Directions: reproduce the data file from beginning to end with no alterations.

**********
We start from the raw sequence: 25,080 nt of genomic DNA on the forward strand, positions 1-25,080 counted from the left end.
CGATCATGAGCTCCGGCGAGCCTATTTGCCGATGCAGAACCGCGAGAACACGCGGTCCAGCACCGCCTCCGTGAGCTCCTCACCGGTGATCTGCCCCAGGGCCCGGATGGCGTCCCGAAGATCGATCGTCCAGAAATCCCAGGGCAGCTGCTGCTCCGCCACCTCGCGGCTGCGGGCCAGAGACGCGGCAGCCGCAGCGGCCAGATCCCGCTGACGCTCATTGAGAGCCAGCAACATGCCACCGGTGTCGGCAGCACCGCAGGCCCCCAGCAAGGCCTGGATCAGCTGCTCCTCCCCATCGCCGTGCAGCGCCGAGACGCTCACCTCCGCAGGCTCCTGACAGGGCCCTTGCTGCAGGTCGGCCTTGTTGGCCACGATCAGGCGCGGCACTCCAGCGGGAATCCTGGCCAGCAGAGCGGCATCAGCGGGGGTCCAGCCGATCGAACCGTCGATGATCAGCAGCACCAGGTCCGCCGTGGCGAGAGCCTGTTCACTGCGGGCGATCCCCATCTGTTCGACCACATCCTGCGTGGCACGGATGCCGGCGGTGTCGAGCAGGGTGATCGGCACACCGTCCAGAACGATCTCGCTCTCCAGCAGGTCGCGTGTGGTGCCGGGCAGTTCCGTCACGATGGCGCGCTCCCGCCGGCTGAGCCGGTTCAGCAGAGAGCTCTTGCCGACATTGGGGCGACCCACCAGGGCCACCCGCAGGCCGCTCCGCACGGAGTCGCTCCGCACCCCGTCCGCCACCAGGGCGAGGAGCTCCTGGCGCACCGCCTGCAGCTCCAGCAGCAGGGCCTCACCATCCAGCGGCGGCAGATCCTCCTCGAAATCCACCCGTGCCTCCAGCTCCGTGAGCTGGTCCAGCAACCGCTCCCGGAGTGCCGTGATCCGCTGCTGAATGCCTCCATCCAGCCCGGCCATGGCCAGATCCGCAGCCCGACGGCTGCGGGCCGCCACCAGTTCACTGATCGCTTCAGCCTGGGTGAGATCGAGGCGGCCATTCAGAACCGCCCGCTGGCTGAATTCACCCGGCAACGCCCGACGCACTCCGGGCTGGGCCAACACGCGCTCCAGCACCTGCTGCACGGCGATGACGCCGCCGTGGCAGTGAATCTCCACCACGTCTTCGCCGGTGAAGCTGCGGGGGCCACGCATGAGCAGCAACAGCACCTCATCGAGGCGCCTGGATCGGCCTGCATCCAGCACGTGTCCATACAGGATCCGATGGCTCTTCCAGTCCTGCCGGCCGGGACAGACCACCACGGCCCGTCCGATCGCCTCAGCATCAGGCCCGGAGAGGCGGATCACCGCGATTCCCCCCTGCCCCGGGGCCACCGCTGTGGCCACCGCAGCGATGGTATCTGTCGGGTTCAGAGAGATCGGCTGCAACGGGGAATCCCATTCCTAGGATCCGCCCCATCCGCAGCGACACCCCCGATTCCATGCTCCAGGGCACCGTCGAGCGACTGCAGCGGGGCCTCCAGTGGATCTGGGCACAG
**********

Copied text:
We start from the raw sequence: 25,080 nt of genomic DNA on the forward strand, positions 1-25,080 counted from the left end.
CGATCATGAGCTCCGGCGAGCCTATTTGCCGATGCAGAACCGCGAGAACACGCGGTCCAGCACCGCCTCCGTGAGCTCCTCACCGGTGATCTGCCCCAGGGCCCGGATGGCGTCCCGAAGATCGATCGTCCAGAAATCCCAGGGCAGCTGCTGCTCCGCCACCTCGCGGCTGCGGGCCAGAGACGCGGCAGCCGCAGCGGCCAGATCCCGCTGACGCTCATTGAGAGCCAGCAACATGCCACCGGTGTCGGCAGCACCGCAGGCCCCCAGCAAGGCCTGGATCAGCTGCTCCTCCCCATCGCCGTGCAGCGCCGAGACGCTCACCTCCGCAGGCTCCTGACAGGGCCCTTGCTGCAGGTCGGCCTTGTTGGCCACGATCAGGCGCGGCACTCCAGCGGGAATCCTGGCCAGCAGAGCGGCATCAGCGGGGGTCCAGCCGATCGAACCGTCGATGATCAGCAGCACCAGGTCCGCCGTGGCGAGAGCCTGTTCACTGCGGGCGATCCCCATCTGTTCGACCACATCCTGCGTGGCACGGATGCCGGCGGTGTCGAGCAGGGTGATCGGCACACCGTCCAGAACGATCTCGCTCTCCAGCAGGTCGCGTGTGGTGCCGGGCAGTTCCGTCACGATGGCGCGCTCCCGCCGGCTGAGCCGGTTCAGCAGAGAGCTCTTGCCGACATTGGGGCGACCCACCAGGGCCACCCGCAGGCCGCTCCGCACGGAGTCGCTCCGCACCCCGTCCGCCACCAGGGCGAGGAGCTCCTGGCGCACCGCCTGCAGCTCCAGCAGCAGGGCCTCACCATCCAGCGGCGGCAGATCCTCCTCGAAATCCACCCGTGCCTCCAGCTCCGTGAGCTGGTCCAGCAACCGCTCCCGGAGTGCCGTGATCCGCTGCTGAATGCCTCCATCCAGCCCGGCCATGGCCAGATCCGCAGCCCGACGGCTGCGGGCCGCCACCAGTTCACTGATCGCTTCAGCCTGGGTGAGATCGAGGCGGCCATTCAGAACCGCCCGCTGGCTGAATTCACCCGGCAACGCCCGACGCACTCCGGGCTGGGCCAACACGCGCTCCAGCACCTGCTGCACGGCGATGACGCCGCCGTGGCAGTGAATCTCCACCACGTCTTCGCCGGTGAAGCTGCGGGGGCCACGCATGAGCAGCAACAGCACCTCATCGAGGCGCCTGGATCGGCCTGCATCCAGCACGTGTCCATACAGGATCCGATGGCTCTTCCAGTCCTGCCGGCCGGGACAGACCACCACGGCCCGTCCGATCGCCTCAGCATCAGGCCCGGAGAGGCGGATCACCGCGATTCCCCCCTGCCCCGGGGCCACCGCTGTGGCCACCGCAGCGATGGTATCTGTCGGGTTCAGAGAGATCGGCTGCAACGGGGAATCCCATTCCTAGGATCCGCCCCATCCGCAGCGACACCCCCGATTCCATGCTCCAGGGCACCGTCGAGCGACTGCAGCGGGGCCTCCAGTGGATCTGGGCACAG